15-year-old Arvada race car driver raises money for cancer patients

Arvada High School student supports foundation and Aurora family

Posted 6/18/19

When 15-year-old Cassidy Hinds tells her friends she’s a competitive race car driver, at first they don’t believe her. “I kind of have to prove it to them,” she said. So she invites friends …

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15-year-old Arvada race car driver raises money for cancer patients

Arvada High School student supports foundation and Aurora family

Posted

When 15-year-old Cassidy Hinds tells her friends she’s a competitive race car driver, at first they don’t believe her.

“I kind of have to prove it to them,” she said.

So she invites friends to races and brings her race cars to school.

The Arvada High School junior, who competes at the I-76 Speedway and El Paso County Raceway, got started with the sport when she was 3 years old, racing RC cars with her father, a former competitive racer.

This year — her fifth racing season — she’s also launching a philanthropic effort: a fundraiser for nonprofit Friends of Jaclyn, which serves children diagnosed with brain tumors and other forms of cancer.

The organization recently teamed with Race Face Brand Development, the marketing agency Hinds partners with, to pair each of its racers with a family served by the nonprofit.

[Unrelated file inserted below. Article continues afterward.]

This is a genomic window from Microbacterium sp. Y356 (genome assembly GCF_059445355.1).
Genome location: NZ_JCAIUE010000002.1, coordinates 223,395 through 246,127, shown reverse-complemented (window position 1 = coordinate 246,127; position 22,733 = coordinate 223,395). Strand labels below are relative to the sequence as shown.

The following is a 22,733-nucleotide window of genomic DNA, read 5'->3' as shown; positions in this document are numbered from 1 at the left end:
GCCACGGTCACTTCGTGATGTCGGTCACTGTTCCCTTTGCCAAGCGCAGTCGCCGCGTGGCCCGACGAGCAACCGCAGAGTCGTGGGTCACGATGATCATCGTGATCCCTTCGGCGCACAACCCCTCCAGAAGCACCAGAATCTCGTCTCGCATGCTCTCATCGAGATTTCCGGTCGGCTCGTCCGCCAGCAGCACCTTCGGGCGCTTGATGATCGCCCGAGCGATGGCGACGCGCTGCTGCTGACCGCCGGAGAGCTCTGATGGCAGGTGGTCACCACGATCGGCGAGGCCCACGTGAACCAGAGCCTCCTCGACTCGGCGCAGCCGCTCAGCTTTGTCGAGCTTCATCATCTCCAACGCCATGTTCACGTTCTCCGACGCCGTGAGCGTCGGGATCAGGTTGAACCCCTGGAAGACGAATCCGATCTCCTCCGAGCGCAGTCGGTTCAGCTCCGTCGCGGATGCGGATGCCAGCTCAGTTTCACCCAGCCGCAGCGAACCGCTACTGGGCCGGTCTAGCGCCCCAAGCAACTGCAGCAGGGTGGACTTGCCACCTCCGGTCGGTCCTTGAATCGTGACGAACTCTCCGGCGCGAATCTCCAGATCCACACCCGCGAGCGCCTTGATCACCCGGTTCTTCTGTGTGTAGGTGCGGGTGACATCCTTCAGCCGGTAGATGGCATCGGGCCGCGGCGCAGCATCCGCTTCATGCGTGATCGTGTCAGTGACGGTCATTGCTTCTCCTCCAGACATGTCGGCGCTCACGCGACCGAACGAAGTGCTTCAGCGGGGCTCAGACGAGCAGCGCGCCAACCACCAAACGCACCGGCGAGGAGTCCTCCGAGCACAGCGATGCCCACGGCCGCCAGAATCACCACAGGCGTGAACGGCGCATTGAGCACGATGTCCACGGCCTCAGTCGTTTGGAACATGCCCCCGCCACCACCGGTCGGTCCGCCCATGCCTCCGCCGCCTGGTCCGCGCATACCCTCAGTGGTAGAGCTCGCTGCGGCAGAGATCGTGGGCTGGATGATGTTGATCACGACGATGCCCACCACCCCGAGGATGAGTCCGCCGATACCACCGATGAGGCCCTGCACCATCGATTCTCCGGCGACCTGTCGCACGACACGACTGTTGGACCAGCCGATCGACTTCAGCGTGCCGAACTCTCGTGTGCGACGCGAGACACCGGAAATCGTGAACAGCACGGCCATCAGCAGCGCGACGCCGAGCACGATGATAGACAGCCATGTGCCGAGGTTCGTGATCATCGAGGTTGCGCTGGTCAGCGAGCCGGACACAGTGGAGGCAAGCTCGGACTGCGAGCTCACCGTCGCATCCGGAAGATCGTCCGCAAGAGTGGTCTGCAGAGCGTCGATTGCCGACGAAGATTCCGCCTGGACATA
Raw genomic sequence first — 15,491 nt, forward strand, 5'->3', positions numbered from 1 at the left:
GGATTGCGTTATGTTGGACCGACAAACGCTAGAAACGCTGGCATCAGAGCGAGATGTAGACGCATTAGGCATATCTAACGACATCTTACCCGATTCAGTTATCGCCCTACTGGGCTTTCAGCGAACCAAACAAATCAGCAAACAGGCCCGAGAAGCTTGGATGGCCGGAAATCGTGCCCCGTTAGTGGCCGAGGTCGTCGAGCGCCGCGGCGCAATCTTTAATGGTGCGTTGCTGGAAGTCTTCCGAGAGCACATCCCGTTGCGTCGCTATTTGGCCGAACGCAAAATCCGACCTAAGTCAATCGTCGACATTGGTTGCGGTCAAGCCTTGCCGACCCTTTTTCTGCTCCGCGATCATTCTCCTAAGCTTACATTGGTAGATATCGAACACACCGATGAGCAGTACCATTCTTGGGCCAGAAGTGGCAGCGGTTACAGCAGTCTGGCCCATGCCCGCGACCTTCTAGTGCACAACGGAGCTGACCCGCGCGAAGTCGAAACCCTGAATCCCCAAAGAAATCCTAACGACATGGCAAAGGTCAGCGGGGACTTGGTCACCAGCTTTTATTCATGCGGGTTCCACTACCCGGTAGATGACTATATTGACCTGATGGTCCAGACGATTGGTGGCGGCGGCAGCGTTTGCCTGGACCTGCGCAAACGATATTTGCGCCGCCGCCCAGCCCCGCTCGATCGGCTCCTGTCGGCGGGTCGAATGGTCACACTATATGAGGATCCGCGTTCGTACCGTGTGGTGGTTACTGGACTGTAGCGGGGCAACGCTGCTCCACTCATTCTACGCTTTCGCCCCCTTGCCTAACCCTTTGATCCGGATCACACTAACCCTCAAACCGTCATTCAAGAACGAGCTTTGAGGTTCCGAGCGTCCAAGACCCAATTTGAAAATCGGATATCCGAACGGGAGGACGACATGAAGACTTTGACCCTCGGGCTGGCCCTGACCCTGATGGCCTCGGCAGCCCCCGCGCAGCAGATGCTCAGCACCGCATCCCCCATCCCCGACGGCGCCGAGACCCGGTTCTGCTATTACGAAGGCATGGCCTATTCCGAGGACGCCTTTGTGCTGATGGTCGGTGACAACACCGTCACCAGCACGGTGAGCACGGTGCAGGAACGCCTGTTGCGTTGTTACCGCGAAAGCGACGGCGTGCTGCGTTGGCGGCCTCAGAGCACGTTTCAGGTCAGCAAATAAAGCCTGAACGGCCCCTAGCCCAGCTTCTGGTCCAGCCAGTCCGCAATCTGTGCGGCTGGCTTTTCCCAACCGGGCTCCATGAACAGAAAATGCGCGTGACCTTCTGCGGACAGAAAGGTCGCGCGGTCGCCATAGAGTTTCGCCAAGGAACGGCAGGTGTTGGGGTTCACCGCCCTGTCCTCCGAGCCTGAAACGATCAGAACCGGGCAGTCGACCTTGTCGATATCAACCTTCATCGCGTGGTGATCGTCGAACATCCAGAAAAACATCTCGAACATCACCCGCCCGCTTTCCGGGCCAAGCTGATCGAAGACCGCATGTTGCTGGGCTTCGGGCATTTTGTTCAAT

Hinds held an initial fundraising event June 10 at Texas Roadhouse, 5515 Vance St., parking cars in the restaurant lot, taking photos and signing autographs for those who donated to the cause. Diners could also ask to donate 10% of their bill to the foundation.

Hinds feels strongly connected to the nonprofit and the children it serves.

“I’ve been in a position that was life-threatening,” said Hinds, who was born almost four months premature. “So I relate to them.”

She feels a particularly strong connection, she said, with the family she has been paired with — Karen Smith and her daughters, A’leyah, 2, and Londyn, 6, who was diagnosed with a pediatric brain tumor at two days old.

“They said she wouldn’t walk and talk,” Smith said of her daughter, “but now she’s the sassiest thing.”

Since meeting the Hindses in April, Smith and her daughters have driven almost every week from their Aurora home to watch Hinds race.

“It’s nice for the girls to get out and do things that aren’t related to anything medical,” Smith said.

The two families spend time together on and off the race track, with Hinds often showing the two girls what’s behind the scenes of competitive racing.

“They get to see everything other people won’t see,” she said.

Through the first fundraiser, Hinds raised $370 for the foundation, interacting with passersby and those who had come to the restaurant specifically for the event, as was the case with neighbor Pat Horkan.

“I do charity events and, when I saw her supporting this, I had to come,” he said.

Hinds said she plans to keep racing as long as she can, setting her sights on NASCAR, and on getting her driver’s license in the coming year.

“I think driving a race car is easier than just driving,” she said with a laugh.

She will also continue raising funds for the organization through her website, where visitors can donate at cassidyhindsracing.com/racing-for-a-cause.

For Londyn, who is now recovering at home after being hospitalized June 11 from a stroke, what has meant the most has been the relationship Hinds has built with her and A’leyah, Smith said.

“It changes lives, being able to partner with a family that doesn’t deal with the same things you’re dealing with,” she said. “They’re truly amazing people.”

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